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The use of genome-wide data for the design and undertaking of ‘recall by genotype’ experiments


About This PhD Project

Project Description

Rationale
RBG is a study design where the recruitment of a sub-set of participants from an existing study, analysis of their biosamples or collection of new data is undertaken on the basis of measured genotypic variation. Often, the exhaustive collection of phenotypic measurements in large studies is impractical and not the most efficient approach to the allocation of finite resources. This work will assess and test the use of genotypes known to be correlated with features of interest, or which require further examination given unexplained correlations with disease, to define strata or subsamples for intense or directed phenotypic data collection. This will allow examination of detailed phenotypic information in financially and pragmatically feasible sample sizes, with analytical power optimized for measurement depth and precision. The motivation for employing genotypic data in this way is the pursuit of causal relationships based on the Mendelian randomization paradigm.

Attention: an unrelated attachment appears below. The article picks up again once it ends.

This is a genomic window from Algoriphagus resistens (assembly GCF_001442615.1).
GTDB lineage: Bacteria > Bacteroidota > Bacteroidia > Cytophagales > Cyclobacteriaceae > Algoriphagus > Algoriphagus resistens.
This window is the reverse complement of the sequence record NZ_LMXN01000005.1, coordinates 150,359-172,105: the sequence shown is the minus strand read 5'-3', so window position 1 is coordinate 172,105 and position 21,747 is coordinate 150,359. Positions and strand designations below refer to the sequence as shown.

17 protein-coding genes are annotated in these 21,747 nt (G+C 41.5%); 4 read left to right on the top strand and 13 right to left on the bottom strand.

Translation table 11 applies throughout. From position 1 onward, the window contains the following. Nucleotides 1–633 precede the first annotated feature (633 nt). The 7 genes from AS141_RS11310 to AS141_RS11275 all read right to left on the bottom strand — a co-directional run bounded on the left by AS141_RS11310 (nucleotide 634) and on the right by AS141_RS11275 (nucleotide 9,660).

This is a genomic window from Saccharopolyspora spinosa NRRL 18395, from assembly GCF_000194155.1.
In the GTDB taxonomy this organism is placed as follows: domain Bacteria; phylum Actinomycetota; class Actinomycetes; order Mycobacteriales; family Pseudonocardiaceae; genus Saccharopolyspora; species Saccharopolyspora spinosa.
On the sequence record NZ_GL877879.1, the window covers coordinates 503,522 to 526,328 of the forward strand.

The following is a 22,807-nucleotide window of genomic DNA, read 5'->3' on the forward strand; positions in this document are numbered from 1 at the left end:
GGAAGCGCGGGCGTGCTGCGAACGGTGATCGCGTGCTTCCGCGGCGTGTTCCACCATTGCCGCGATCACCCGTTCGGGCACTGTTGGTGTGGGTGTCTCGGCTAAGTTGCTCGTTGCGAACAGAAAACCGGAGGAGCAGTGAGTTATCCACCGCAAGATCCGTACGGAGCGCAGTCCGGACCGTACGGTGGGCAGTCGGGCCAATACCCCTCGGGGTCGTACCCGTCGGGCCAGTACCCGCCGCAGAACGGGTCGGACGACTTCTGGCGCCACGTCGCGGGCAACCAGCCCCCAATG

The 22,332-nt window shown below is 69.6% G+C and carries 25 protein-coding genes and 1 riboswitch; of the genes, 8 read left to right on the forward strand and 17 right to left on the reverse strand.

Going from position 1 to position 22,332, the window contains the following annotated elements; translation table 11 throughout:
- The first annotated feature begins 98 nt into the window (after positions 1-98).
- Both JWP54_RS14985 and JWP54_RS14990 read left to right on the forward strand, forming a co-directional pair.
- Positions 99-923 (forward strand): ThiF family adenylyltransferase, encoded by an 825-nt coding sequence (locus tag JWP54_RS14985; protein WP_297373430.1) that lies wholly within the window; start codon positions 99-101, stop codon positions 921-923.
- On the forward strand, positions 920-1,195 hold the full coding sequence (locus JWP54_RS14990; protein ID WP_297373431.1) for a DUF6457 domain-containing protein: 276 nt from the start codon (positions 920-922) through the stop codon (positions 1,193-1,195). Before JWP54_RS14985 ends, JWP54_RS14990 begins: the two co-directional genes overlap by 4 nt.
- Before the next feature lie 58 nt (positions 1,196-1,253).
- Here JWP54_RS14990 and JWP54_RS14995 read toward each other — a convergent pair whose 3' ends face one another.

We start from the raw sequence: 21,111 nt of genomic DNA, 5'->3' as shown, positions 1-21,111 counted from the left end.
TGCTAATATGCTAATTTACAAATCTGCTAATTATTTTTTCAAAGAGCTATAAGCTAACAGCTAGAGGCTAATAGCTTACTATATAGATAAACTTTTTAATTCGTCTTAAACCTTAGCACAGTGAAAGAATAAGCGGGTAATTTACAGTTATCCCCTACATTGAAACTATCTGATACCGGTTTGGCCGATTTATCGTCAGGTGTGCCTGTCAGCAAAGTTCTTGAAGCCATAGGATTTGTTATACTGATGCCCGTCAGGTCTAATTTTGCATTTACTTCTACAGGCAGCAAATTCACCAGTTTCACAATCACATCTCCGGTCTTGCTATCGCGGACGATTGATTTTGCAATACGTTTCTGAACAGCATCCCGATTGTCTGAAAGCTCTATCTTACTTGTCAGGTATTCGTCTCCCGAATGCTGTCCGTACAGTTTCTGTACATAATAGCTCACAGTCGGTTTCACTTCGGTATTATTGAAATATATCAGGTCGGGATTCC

Aims & Objectives
The aim of this PhD will be to trial various aspects of the RBG design and to develop, execute and evaluate a specific RBG study. Thesis work will be developed by undertaking one such experiment with the ultimate aim of testing this approach whilst providing a contribution to the scientific area of interest.

Methods
Work will explore the properties of RBG methods as a means of applying Mendelian randomization (MR) and undertaking causal analyses. Using genome-wide genetic data available from the imputation of complete genetic variant collections down to a minor allele frequency of ~1% alongside comprehensive phenotype databases, the student will test the assumptions made concerning the properties of recall groups. The student will extend previous work on the use of multiple genetic variants for the construction of predictive scores, evaluating their ability to increase variance explained whilst retaining the integrity of MR i.e. is grouping individuals by multiple genetic variants more informative than grouping by a single genetic variant? The project will also aim to define the conditions most conducive to RBG designs and to apply them to worked examples aligned to a common research interest.

References

Lawlor DA et al. Statistics in medicine 27, 1133-1163 (2008).

McGuire SE. Genome Research 18, 1683-5 (2008).

Beskow LM. Genome Research 20, 705-9 (2010).

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